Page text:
CITY HALL — Los Angeles County transportation officials this week announced a new round of public outreach meetings on the controversial proposal to connect the Long Beach (710) and Foothill (210) freeways — inviting a fresh round of criticism from foes who say the process has become too bureaucratic and expensive.
They criticized the 18 public meetings as a waste of money and a charade, insisting that transportation officials have already decided to push for an underground tunnel, which La Cañada Flintridge, Pasadena, Glendale and other communities have adamantly opposed.
State and county transportation officials made the rounds among affected communities last year during various stages of a $6-million tunnel technical feasibility study. Officials have earmarked $780 million from the voter-approved Measure R to the connector.
“These are the expenditures that are chewing up the millions of dollars,” said Glendale Mayor Ara Najarian, who has been a vocal opponent of the project during his time on the Metropolitan Transportation Authority Board of Directors.
But county transit officials said the public meetings were an essential part of the required environmental review process, and insisted that they were keeping their options open.
“It’s not just a tunnel meeting. It’s not just a tunnel project,” said Doug Failing, executive director of highway programs at Metro. “Everything’s on the table.”
The series of 18 meetings are aimed at gathering community input for a “scoping process” as part of the in-depth environmental studies approved last spring by the MTA.
The meetings will first focus on the history of the issue, then address the environmental process before soliciting the public for input.
“It’s important in the environmental document process that we formally go out and initiate contact … with the public,” Failing said.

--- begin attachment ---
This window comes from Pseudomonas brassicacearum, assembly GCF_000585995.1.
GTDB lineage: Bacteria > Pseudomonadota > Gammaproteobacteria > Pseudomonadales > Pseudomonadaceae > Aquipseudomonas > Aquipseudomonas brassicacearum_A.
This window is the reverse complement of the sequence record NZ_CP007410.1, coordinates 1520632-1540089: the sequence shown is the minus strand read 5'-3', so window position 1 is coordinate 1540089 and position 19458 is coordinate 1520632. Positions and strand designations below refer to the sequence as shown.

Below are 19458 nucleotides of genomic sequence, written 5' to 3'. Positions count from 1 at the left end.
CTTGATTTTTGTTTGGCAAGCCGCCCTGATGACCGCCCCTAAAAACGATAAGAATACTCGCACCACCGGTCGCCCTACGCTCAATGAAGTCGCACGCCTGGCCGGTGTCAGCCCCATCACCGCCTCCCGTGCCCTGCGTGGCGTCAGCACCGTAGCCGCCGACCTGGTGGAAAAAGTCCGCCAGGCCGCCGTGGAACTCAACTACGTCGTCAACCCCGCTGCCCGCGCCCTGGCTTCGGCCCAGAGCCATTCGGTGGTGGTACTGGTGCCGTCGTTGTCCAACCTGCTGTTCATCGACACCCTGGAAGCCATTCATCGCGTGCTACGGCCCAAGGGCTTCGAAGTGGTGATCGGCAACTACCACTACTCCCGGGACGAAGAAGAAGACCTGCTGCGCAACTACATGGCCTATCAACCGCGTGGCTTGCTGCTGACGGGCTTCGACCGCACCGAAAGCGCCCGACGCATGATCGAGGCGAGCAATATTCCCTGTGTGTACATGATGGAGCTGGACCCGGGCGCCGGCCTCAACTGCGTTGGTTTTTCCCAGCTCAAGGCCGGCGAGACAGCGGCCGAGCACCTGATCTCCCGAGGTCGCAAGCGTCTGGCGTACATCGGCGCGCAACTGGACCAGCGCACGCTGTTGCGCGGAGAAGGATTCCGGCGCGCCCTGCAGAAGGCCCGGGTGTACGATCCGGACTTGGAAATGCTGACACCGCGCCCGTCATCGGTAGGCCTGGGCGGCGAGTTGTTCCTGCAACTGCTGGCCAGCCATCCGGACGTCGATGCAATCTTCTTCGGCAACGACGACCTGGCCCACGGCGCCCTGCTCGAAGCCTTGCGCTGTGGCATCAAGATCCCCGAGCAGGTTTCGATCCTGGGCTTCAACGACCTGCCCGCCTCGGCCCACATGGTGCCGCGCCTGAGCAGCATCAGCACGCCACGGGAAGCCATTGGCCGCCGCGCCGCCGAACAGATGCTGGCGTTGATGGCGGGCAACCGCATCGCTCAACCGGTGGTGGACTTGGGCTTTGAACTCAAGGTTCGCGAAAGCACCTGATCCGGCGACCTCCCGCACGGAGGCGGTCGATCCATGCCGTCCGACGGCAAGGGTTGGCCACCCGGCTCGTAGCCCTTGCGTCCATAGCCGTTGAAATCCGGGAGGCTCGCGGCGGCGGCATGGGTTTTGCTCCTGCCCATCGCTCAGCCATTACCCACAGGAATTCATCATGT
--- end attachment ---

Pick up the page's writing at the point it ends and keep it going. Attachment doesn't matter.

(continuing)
Najarian argued that “there is a solid movement in the MTA to basically ignore any alternative and to push forward full speed with the tunnel.”
His efforts to force the MTA to do an updated cost analysis of the tunnel project, which could be used to determine its financial feasibility, have so far been put off, further frustrating opponents.
“We are really hoping that all the questions that we’ve had up until now will finally be answered,” said north Glendale resident Susan Bolan, a member of citizen group the No 710 Action Committee. “Because we keep asking questions that no one has the answers to, primarily, what is the cost for this project?”
Meanwhile, the majority of San Gabriel Valley cities continue to push for the extension as a way to improve traffic and pollution associated with the 710 Freeway dead-end in Alhambra, which pushes thousands of cars onto city streets and other area freeways.
County officials say the latest round of community meetings will help educate the public on the issue and begin to answer questions on traffic, pollution and other concerns.
“This time we will be able to start engaging in many of the broader questions that came up in those early study meetings, but weren’t appropriate for what was being studied at the time,” Failing said.
First series of six meetings
Tuesday, Feb.15, 6 to 8 p.m., Jefferson Middle School, 1372 E. Las Tunas Drive, San Gabriel
Wednesday, Feb. 23, 6 to 8 p.m., South Pasadena High School, 1401 Fremont Ave., South Pasadena
Wednesday, Feb. 16, 6 to 8 p.m., Alhambra Civic Center Library, 101 S. First St., Alhambra
Thursday, Feb. 24, 6 to 8 p.m., Los Angeles Christian Presbyterian Church, 2241 N. Eastern Ave., Los Angeles
Saturday, Feb. 19. 2 to 4 p.m., Lake Avenue Church, 393 N. Lake Ave., Pasadena
Saturday, Feb. 26, 2 to 4 p.m., Glendale Community College, 1500 N. Verdugo Road, Glendale